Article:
This page explains what happends when you run the the "
$ . build/envsetup.sh" or "
$ source build/envsetup.sh" script from
Parts of this article have been obtained from a blog by Cameron Pickett
At a glance
$ source build/envsetup.sh" or "
$ . build/envsetup.sh" from your shell runs the
envsetup.sh script in the
envsetup.sh adds many functions to the build environment, the most important of which are listed below. For a full list of functions see All commands.
||Builds using SCHED_BATCH on all processors|
||tapas [<App1> <App2> ...] [arm|x86|mips] [eng|userdebug|user]|
||Changes directory to the top of the tree|
||Makes from the top of the tree|
||Builds all of the modules in the current directory|
||Builds all of the modules in the current directory and pushes them to the device|
||Builds all of the modules in the supplied directories|
||Builds all of the modules in the supplied directories and pushes them to the device|
||Greps on all local C/C++ files|
||Greps on all local Java files|
||Greps on all local res/*.xml files|
||Go to the directory containing a file|
||Add git remote for CM Gerrit Review|
||A Git wrapper that fetches/pushes patch from/to CM Gerrit Review|
||Rebase a Gerrit change and push it again|
||Add git remote for matching AOSP repository|
||Builds the module(s) using mka and pushes them to the device|
||Cleans and builds using mka|
||Parallel repo sync using ionice and SCHED_BATCH|
||Installs a boot.img to the connected device|
||Installs a recovery.img to the connected device|
We will look at a few important functions that "
$ . build/envsetup.sh" adds to the build environment in detail below.
see also Doc:_Building_Basics
This little gem of a command is basically equivalent to a super-charged version of
make is the program that gets called to build our source, choosing the correct compiler for each part of the Android OS that we are making. Problem is, make is SLOW in its default configuration. It can take hours longer depending on your hardware. So what did they do? They mated
make with a cheetah, and took their child
mka improves upon
make by using the program
sched_tool to make full use of all the threads available on your machine (For AMD, this is equivalent to the number of cores your processor has; For Intel, this is usually equivalent to twice the number of cores your processor has, due to HyperThreading). What this means is that ALL of your processor is working, not just one small part of it.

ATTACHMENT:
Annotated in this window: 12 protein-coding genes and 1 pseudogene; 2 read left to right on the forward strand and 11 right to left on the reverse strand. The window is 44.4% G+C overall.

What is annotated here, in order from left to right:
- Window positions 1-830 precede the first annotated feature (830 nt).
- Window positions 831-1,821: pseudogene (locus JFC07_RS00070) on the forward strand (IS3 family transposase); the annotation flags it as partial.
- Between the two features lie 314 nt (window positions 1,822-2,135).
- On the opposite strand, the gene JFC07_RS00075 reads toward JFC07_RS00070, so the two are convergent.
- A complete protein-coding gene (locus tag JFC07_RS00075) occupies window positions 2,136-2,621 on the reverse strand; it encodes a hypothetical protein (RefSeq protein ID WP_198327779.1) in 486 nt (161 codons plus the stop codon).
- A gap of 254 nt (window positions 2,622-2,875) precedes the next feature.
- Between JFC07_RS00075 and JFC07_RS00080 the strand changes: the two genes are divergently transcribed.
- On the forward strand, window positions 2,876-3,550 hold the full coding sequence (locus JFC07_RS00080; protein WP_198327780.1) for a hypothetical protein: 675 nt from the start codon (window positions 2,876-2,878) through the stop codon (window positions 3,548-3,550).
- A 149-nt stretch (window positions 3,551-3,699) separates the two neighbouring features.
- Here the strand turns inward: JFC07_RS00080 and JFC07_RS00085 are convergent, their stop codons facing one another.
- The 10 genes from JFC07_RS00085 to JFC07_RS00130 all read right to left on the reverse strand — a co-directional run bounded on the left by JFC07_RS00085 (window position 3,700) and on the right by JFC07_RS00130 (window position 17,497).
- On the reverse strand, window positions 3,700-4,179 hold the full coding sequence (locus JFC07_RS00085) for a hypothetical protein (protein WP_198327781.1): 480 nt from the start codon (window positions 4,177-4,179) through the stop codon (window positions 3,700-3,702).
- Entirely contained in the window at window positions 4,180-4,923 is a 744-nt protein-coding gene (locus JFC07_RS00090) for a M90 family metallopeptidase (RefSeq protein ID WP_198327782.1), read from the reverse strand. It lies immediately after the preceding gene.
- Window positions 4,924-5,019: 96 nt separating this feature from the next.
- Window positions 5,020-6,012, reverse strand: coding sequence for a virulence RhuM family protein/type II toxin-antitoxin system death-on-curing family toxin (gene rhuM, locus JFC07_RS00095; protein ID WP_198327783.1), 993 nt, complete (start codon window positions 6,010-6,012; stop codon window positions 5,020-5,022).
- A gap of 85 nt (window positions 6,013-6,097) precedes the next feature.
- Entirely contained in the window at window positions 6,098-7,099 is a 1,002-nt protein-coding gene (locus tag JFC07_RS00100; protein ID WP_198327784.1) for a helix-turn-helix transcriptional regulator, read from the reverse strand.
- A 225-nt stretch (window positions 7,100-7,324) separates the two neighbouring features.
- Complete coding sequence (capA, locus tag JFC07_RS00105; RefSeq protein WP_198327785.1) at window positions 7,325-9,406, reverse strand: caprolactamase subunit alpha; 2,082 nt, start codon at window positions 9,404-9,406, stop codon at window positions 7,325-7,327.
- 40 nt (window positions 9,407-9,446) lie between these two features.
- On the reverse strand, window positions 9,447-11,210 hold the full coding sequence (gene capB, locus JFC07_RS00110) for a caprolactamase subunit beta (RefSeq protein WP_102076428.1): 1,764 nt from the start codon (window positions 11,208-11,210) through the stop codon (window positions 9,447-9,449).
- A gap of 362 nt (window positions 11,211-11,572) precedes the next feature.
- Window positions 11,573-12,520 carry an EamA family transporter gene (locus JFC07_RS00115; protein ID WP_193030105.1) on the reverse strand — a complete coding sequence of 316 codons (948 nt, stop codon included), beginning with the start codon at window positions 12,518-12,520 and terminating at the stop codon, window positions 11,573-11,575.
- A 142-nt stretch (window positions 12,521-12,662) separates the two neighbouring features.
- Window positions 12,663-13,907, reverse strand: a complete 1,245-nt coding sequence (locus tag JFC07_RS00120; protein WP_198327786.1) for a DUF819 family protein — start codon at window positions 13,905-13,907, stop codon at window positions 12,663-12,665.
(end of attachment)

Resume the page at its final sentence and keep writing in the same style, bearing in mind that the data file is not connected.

You may not ever use this command, but in order to explain brunch, we have to explain breakfast first. Breakfast is a function used to configure your build. It keeps track of a list of officially-supported devices to build for, and allows you to choose one. You can do this two ways,
$ breakfast [device name]
$ breakfast (no device name)
The first method is like a shortcut to select your device. If you do not put a device, the script will output a list of available devices to build for (limited to those CM builds nightlies for, which isn't necessarily complete), and you can then choose yours.
breakfast then goes on to configure your build environment with the correct variables to create your device-specific rom.
brunch is equivalent to
$ breakfast [device name] && mka bacon
This means that it sets up your build environment to be configured for your device, and then commences the build process.
mka bacon is just CyanogenMods’s way of saying build the code for your device. It’s generally only used for officially supported devices (those for which a public CyanogenMod-maintained device repository exists).
This ones also pretty simple to explain. It’s used EXACTLY like
breakfast, the only difference being the choices you have to build with it, and how it configures the device. Using lunch, you can choose non-official or non-standard builds for your device. This includes special debug versions and also allows you to build CyanogenMod for use on the Android Emulator. Unlike
lunch makes no assumptions with regard to device configuration locations and formats, so it will scan the entire tree for matching options (depending on the number of locally available devices, this may take a significant amount of time). To build after running
lunch, simply issue the command
mka. No bacon here… sorry.
List of all commands in